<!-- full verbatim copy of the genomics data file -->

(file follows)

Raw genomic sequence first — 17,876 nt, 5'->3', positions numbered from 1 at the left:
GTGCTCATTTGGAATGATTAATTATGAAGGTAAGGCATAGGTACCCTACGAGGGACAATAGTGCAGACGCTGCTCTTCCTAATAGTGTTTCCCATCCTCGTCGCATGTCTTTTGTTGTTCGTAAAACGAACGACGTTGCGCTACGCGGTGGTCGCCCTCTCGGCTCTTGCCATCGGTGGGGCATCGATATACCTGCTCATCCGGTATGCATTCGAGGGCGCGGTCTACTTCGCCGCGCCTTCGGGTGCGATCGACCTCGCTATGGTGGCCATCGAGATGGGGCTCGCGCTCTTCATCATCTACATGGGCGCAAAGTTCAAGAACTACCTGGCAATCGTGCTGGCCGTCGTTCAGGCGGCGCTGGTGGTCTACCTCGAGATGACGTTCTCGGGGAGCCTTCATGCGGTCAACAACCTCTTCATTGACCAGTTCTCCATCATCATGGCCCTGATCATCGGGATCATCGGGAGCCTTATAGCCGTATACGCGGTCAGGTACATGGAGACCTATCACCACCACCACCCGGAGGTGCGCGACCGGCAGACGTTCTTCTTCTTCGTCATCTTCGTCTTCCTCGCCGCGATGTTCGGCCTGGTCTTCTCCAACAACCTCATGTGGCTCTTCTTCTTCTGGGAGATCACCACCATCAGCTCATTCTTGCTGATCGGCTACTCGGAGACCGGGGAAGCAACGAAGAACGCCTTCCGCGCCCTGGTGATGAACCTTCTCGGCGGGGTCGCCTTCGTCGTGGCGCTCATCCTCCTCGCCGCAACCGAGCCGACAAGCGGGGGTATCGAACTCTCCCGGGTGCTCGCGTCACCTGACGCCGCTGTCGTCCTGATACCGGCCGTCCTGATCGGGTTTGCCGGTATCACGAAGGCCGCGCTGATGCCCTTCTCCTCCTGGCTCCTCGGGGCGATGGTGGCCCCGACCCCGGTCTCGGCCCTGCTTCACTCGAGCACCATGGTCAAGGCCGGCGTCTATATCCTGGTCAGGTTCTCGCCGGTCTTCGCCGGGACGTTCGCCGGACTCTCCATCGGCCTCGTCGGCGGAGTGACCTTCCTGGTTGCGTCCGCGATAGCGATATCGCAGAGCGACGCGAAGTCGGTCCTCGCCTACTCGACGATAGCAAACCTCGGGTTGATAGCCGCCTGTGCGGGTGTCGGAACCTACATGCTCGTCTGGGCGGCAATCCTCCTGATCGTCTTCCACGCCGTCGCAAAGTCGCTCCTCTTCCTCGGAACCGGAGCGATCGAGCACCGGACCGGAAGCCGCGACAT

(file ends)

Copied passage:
Raw genomic sequence first — 17,876 nt, 5'->3', positions numbered from 1 at the left:
GTGCTCATTTGGAATGATTAATTATGAAGGTAAGGCATAGGTACCCTACGAGGGACAATAGTGCAGACGCTGCTCTTCCTAATAGTGTTTCCCATCCTCGTCGCATGTCTTTTGTTGTTCGTAAAACGAACGACGTTGCGCTACGCGGTGGTCGCCCTCTCGGCTCTTGCCATCGGTGGGGCATCGATATACCTGCTCATCCGGTATGCATTCGAGGGCGCGGTCTACTTCGCCGCGCCTTCGGGTGCGATCGACCTCGCTATGGTGGCCATCGAGATGGGGCTCGCGCTCTTCATCATCTACATGGGCGCAAAGTTCAAGAACTACCTGGCAATCGTGCTGGCCGTCGTTCAGGCGGCGCTGGTGGTCTACCTCGAGATGACGTTCTCGGGGAGCCTTCATGCGGTCAACAACCTCTTCATTGACCAGTTCTCCATCATCATGGCCCTGATCATCGGGATCATCGGGAGCCTTATAGCCGTATACGCGGTCAGGTACATGGAGACCTATCACCACCACCACCCGGAGGTGCGCGACCGGCAGACGTTCTTCTTCTTCGTCATCTTCGTCTTCCTCGCCGCGATGTTCGGCCTGGTCTTCTCCAACAACCTCATGTGGCTCTTCTTCTTCTGGGAGATCACCACCATCAGCTCATTCTTGCTGATCGGCTACTCGGAGACCGGGGAAGCAACGAAGAACGCCTTCCGCGCCCTGGTGATGAACCTTCTCGGCGGGGTCGCCTTCGTCGTGGCGCTCATCCTCCTCGCCGCAACCGAGCCGACAAGCGGGGGTATCGAACTCTCCCGGGTGCTCGCGTCACCTGACGCCGCTGTCGTCCTGATACCGGCCGTCCTGATCGGGTTTGCCGGTATCACGAAGGCCGCGCTGATGCCCTTCTCCTCCTGGCTCCTCGGGGCGATGGTGGCCCCGACCCCGGTCTCGGCCCTGCTTCACTCGAGCACCATGGTCAAGGCCGGCGTCTATATCCTGGTCAGGTTCTCGCCGGTCTTCGCCGGGACGTTCGCCGGACTCTCCATCGGCCTCGTCGGCGGAGTGACCTTCCTGGTTGCGTCCGCGATAGCGATATCGCAGAGCGACGCGAAGTCGGTCCTCGCCTACTCGACGATAGCAAACCTCGGGTTGATAGCCGCCTGTGCGGGTGTCGGAACCTACATGCTCGTCTGGGCGGCAATCCTCCTGATCGTCTTCCACGCCGTCGCAAAGTCGCTCCTCTTCCTCGGAACCGGAGCGATCGAGCACCGGACCGGAAGCCGCGACAT